China Evergrande Quells Cash-Crunch Worries With Investor Show of Support

HONG KONG—China’s most-indebted property developer averted a near-term cash crunch, sending its shares and bonds sharply higher Wednesday, a surprising turnaround from less than a week ago. China Evergrande Group EGRNF -48.37% said a group of investors agreed not to force it to cough up more than $12 billion to […]

HONG KONG—China’s most-indebted property developer averted a near-term cash crunch, sending its shares and bonds sharply higher Wednesday, a surprising turnaround from less than a week ago.

China Evergrande Group


EGRNF -48.37%

said a group of investors agreed not to force it to cough up more than $12 billion to repurchase their stakes in a major subsidiary. Another of its businesses separately filed documents for a Hong Kong listing that could raise between $2 billion and $3 billion in the coming months, according to a person familiar with the matter.

Shenzhen-based Evergrande is Asia’s largest junk-bond issuer and was China’s largest developer by contracted sales last year. It is a sprawling conglomerate, with projects in various stages of development all over the country.

The company has borrowed heavily in China and offshore as it grew during the past decade. As of June it carried outstanding debt totaling 835.5 billion yuan, equivalent to $122.6 billion—47% of it scheduled to mature within a year, according to the company’s interim report. Evergrande also has been slashing prices of some properties to improve sales, and analysts say the heavy debt load has put it in a tight liquidity spot.

Last week, its Hong Kong-listed shares sold off sharply and its bonds plunged to distressed levels after documents circulated online suggesting Evergrande was having liquidity problems and had sought government help. The bond selloff—which pushed yields into the high teens—triggered more worries it could have difficulty rolling over its debts.

The company decried those documents as fake and said it had never missed a debt payment in its 24-year operating history, and was moving forward to raise funds and reduce debt. Evergrande shares rebounded sharply.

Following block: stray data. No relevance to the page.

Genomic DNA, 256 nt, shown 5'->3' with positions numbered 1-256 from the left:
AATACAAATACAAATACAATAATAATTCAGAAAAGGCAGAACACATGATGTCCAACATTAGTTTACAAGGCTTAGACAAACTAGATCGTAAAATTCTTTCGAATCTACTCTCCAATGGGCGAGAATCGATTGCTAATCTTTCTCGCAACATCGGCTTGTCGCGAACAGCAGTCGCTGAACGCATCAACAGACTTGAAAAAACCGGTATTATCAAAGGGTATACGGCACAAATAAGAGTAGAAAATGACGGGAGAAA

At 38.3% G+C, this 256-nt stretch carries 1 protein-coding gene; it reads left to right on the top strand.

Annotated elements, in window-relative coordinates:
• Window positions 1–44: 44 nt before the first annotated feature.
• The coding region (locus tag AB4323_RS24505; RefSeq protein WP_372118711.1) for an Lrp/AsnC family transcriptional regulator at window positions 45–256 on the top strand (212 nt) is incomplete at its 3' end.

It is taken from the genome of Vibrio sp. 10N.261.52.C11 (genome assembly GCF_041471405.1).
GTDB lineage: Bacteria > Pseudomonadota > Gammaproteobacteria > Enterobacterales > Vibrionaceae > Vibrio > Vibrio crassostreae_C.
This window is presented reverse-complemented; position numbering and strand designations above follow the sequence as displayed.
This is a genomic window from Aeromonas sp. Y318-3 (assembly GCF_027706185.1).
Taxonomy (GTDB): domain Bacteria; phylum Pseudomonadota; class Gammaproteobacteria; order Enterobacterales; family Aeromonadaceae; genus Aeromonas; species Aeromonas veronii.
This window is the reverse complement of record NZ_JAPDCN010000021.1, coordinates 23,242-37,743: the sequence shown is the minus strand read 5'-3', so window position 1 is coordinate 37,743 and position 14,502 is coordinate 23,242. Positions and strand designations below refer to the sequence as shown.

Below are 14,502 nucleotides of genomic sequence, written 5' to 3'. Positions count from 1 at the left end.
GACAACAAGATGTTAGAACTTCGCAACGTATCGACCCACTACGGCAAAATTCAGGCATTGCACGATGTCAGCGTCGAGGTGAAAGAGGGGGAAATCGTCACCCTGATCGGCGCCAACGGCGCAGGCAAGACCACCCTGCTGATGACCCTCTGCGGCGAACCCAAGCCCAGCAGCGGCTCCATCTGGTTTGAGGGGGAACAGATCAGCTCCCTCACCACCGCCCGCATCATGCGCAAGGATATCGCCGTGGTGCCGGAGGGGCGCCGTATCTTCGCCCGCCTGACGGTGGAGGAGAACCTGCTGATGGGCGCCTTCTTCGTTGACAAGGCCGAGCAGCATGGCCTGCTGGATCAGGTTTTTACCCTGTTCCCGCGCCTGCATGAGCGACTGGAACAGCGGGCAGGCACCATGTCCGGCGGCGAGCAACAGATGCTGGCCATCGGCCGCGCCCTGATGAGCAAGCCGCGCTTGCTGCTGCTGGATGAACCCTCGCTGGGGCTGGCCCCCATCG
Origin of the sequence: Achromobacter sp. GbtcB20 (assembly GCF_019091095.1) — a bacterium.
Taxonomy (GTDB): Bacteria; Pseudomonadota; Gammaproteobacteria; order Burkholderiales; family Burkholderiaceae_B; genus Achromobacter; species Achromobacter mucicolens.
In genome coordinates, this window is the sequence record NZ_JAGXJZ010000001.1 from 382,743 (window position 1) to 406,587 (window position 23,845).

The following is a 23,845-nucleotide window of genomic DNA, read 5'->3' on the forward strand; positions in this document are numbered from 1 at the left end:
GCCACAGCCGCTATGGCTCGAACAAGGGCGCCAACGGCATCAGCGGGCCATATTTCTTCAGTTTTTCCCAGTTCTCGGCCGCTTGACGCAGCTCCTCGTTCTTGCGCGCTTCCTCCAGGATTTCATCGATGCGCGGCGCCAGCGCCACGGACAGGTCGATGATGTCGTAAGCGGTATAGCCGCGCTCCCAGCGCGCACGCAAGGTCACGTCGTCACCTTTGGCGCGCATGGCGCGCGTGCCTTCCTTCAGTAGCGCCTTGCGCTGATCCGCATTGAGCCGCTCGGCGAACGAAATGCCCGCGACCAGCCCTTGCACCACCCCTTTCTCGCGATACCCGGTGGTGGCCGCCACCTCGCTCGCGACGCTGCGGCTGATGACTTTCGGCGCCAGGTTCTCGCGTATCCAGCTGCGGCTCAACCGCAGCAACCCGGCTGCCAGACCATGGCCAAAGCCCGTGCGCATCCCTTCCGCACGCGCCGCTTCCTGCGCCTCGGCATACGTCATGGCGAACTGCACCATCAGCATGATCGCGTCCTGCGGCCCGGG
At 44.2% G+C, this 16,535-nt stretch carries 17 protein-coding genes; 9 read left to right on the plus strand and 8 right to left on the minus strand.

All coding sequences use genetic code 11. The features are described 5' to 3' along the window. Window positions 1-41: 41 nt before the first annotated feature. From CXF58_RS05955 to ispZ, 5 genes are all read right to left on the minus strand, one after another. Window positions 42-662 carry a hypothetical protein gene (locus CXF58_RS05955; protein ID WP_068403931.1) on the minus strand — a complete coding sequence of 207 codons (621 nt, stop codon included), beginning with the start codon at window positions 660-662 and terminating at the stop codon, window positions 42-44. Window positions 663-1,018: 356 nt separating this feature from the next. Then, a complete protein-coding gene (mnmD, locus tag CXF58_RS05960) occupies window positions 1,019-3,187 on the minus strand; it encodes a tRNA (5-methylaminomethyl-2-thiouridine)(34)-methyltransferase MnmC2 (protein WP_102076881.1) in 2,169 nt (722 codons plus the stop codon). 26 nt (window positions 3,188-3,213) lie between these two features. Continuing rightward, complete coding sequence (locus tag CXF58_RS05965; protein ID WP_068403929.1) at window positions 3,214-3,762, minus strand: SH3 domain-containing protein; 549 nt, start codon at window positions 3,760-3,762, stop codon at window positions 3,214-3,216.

They climbed further Wednesday, jumping 19% to levels last seen on Aug. 17. Evergrande’s debt also recovered, with one U.S. dollar bond due May 2021 bid at 95 cents on the dollar Wednesday, up from the low 80s Friday, according to Tradeweb.

Evergrande’s near-crunch involved Hengda Real Estate, a subsidiary that produces most of its revenue and profit. In 2016 and 2017, Evergrande raised 130 billion yuan, equivalent to $12.7 billion, by selling a little more than a third of Hengda. But along the way it also offered to buy back those stakes if the subsidiary weren’t listed in mainland China by January 2021.

With the deadline looming, Evergrande said Tuesday evening that holders of 86.3 billion yuan in equity interests in Hengda had agreed not to require the repurchase, and that it had completed negotiations or was in talks with the rest.

Evergrande also released photos showing its chairman, Hui Ka Yan, at a Sept. 29 signing ceremony in Beijing with representatives of more than a dozen Hengda investors. They included Zhang Jindong, chairman of Suning.com Co., one of China’s largest home-appliance retailers, and Wang Wenyin, a copper tycoon who controls the private Amer International Group Co.

“The public show of support is important to shore up confidence in Evergrande,” said Zhou Chuanyi, a credit analyst at research firm Lucror Analytics. “If Evergrande’s ship sinks, everyone suffers.”

For Evergrande bondholders, “this is the most important development we’ve seen so far,” said Luther Chai, an analyst at CreditSights in Singapore. He expects prices of the company’s bonds to recover significantly.

On Tuesday, Evergrande’s property-management unit filed a listing application to Hong Kong’s stock exchange. Evergrande Property Services Group Ltd. reported profit of 1.15 billion yuan ($168.7 million) in the first half of 2020, nearly triple that of a year earlier, according to an exchange filing. Huatai Financial and

UBS Group AG

are among banks managing the sale.

In August Evergrande raised 23.5 billion Hong Kong dollars, equivalent to $3 billion, by selling more than a quarter of the unit to investors including

Tencent Holdings Ltd.

and Chan Hoi Wan, one of Hong Kong’s richest women and the wife of property tycoon Joseph Lau.

Ms. Chan and her Hong Kong-listed company

Chinese Estates Holdings Ltd.

are also large shareholders in Evergrande, holding a combined stake of 9%, according to FactSet.

Write to Xie Yu at [email protected] and Joanne Chiu at [email protected]

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